The glistening, modern, 28,000-square-foot Harley-Davidson building on Interstate 35 in Faribault is a shining tribute to its former owner, Bob Hofmeister, but the dealership was not always as it appears now.
When Hofmeister purchased Faribault Harley-Davidson in 1977 − 40 years ago − the avid motorcycle racer and rider envisioned a future career for his children, along with a retirement career for himself.
The building where it all began was 13,000 square feet, located near the old Kmart site on the south end of Faribault. It was at the end of a dead-end road because Hofmeister insisted that “the best shop is found behind a rock,” according to current store manager Ben Young.
On Friday morning, Faribault Harley-Davidson’s (FHD) 34 employees gathered for a group photo, each holding one of FHD’s numerous awards. While they did not know it at the time, the business was awarded another honor on Friday afternoon, winning the Faribault Area Chamber of Commerce and Tourism’s 2017 Business of the Year award.
With the awards in hand, the employees posed in front a rock. The rock hardly hides the massive building Hofmeister proudly designed, but it serves as a tribute to the late Hofmeister, who died in 2008.
Before the new building opened in 2002, Hofmeister’s brother in law, Jim Vidmar, took over the business while Hofmeister worked as a machinist in Bloomington, before he sold his plant to the city of Bloomington for its City Hall.
Following Vidmar’s time running the business, Hofmeister fulfilled his dream by passing the dealership on to his daughter, Ann Hofmeister, who now owns it with her husband, Jason Kellis.
Ann Hofmeister said she is “proud” to uphold her father’s legacy and feels “honored” to be there today.
“I have the best job in the world,” she said.
While her husband works in the service department, Ann works in an upstairs office. Just outside her office window is a mural consisting of photos of her father racing motorcycles and spending time with the Davidson family.
The showroom floor is lined with bikes of all kinds, while the relics are placed atop pillars high in the air.
Some of the old bikes are Hofmeister’s and others are owned by area motorcyclists. One of the most notable bikes, an eight-person motorcycle, Hofmeister put together himself. Once, said Young, the eight-man bike was nearly sold, but the people who took it for a test run toppled over, which cost him the sale.
The showroom has an extra thick concrete base, enough space for a semitrailer, radiant heated floors and an intricate pulley system that can lift and maneuver several tons of weight. Hofmeister was reluctant to move to the new location, but when he did, Young said he sought to build the building of his dreams.
The modern Faribault Harley-Davidson
Harley-Davidson’s presence in Faribault is a family affair.
“I just can’t say enough about the things Ann has done to carry on her dad’s legacy and promote the sport,” said Young.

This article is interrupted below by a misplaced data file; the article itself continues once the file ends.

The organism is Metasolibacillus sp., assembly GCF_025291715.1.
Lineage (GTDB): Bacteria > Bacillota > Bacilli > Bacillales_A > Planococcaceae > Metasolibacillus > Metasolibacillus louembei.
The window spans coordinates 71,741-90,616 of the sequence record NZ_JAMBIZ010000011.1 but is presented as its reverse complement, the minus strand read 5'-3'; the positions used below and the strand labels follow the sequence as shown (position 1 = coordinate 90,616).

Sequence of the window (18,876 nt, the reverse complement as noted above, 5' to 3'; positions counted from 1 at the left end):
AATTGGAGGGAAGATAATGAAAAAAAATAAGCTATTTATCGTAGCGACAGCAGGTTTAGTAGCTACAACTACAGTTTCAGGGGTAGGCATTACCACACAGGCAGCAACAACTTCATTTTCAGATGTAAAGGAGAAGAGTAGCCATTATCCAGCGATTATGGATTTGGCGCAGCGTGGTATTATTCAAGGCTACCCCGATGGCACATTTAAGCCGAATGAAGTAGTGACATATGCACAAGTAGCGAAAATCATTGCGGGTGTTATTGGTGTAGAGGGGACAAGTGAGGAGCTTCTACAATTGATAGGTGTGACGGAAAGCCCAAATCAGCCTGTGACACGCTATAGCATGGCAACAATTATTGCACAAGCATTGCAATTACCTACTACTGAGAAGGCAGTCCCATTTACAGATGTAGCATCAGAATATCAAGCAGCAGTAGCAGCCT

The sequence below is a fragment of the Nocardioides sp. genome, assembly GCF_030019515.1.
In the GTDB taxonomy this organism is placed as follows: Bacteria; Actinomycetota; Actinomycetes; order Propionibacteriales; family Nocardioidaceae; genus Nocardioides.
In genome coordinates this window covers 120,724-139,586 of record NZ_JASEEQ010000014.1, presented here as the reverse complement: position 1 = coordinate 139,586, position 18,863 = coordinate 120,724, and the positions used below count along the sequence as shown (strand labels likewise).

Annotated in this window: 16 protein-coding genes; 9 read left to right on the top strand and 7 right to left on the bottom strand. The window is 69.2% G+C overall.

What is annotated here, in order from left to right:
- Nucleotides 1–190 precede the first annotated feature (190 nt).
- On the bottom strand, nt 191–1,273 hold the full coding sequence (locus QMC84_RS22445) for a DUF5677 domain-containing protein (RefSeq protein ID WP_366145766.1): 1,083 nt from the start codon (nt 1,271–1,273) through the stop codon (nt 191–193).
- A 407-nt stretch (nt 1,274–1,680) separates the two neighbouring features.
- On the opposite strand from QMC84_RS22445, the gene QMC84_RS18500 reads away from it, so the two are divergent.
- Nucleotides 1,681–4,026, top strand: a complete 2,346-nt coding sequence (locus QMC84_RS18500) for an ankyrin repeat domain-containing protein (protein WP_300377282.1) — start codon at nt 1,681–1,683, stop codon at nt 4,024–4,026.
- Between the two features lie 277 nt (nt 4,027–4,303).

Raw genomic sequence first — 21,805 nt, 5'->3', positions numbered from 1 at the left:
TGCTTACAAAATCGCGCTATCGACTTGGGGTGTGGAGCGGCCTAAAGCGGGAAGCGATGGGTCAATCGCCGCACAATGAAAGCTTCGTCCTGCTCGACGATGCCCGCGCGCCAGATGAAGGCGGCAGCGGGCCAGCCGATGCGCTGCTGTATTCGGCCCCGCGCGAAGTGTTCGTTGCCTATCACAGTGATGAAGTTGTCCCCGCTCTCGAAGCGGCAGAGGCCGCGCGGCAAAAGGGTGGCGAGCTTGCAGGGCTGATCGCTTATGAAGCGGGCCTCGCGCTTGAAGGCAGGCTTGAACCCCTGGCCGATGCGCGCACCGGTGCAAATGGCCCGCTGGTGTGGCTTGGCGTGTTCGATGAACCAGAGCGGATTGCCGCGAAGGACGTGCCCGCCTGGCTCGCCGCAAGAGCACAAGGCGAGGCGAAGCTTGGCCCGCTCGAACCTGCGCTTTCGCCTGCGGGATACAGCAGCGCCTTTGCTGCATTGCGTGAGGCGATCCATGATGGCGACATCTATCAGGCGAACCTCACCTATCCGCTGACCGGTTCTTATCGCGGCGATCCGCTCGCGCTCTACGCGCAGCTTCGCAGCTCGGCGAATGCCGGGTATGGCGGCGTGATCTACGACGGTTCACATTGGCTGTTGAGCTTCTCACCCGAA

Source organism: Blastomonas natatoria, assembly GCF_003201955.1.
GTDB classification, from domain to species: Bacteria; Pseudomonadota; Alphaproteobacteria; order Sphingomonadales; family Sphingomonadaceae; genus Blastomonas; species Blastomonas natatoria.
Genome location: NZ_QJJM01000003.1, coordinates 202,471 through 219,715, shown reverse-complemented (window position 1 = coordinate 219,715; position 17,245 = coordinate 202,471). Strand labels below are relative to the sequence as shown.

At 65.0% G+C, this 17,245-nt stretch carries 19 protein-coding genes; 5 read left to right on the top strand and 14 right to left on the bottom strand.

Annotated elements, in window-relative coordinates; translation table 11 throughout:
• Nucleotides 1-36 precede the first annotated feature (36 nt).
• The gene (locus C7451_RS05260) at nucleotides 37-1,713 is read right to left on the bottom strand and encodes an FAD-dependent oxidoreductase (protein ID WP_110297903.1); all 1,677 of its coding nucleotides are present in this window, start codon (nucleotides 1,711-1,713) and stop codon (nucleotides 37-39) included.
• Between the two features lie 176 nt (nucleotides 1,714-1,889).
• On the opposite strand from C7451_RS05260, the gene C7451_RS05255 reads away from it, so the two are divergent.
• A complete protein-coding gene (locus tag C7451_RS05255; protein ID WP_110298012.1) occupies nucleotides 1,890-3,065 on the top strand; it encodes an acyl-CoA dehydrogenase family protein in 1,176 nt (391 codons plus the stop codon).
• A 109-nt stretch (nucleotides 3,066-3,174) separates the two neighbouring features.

Besides the family roots, Young has seen the store progress to accommodate both the modern rider and the Harley-Davidson loyalists.
“We’ve had great success here as a business,” he said. “Every year we’ve moved forward in our sales. Our dealership has grown and our customers have grown.”
On top of Hofmeister’s commitment, Young attributes much of the dealership’s success to the customer service his sales staff and service employees provide.
“Many people dream of owning a Harley, but a lot of them start on different brands of motorcycles because they think they can’t afford it,” said Young. “But, when they come in and give us the opportunity to work with them, a lot of times we can work with them to achieve that. That’s helped us continue to grow.”
Steve Milner, of Eagan, was at the FHD store on Friday, using the cold weather weekend to put the finishing touches on his new “trike,” or three-wheeled motorcycle, which Young says is a growing trend in the motorcycle community geared toward older bikers.
“I’m extremely happy with my time here,” said Milner, who is a first-time FHD customer. “I stopped at other shops closer to home, but from the moment I walked in, I knew it was the right place to be.”
Milner said he has been a Harley guy for a long time and added that the advent of the trike bikes along with the “understanding” and “knowledgeable” staff at FHD got him back into riding.
The programs offered at the dealership have also helped boost FHD, according to Young.
Each year, FHD participates in events with the Wounded Warrior Project and the Breast Cancer Foundation, as well as hosting the Ride for Hospice. Beyond the charitable elements, FHD offers a Lady Riders program, which was founded by Ann Hofmeister, where women get together and ride.
The dealership also plays host to a Harley-Davidson owners group, which organizes rides throughout the riding season, even getting together in the winter time and doing community service projects like cleaning up ditches on I-35.
Riding Academy, a program that teaches prospective riders how to operate and safely use a motorcycle, has also grown in popularity over the years.
While getting people on Harley-Davidson’s is the goal of the company, getting people involved in the sport of motorcycle riding is paramount.
“We have a group called F2W, or Forever 2 Wheels. You don’t even have to ride a Harley to do that group,” said Young. “Really, we are just trying to continue to promote the sport for anybody who wants to feel the wind in their face and feel the open road in front of them.”
Young said that competitors of Harley-Davidson have always been out there and he senses that competition is growing stronger. However, he believes the uniqueness of Harley-Davidson will keep the customers around.
“People really like the fact that it’s an American-made motorcycle,” he said. “And, for me, the word Harley is freedom.”
Perhaps it was that same freedom that roped Bob Hofmeister into riding – and led to him opening a local store.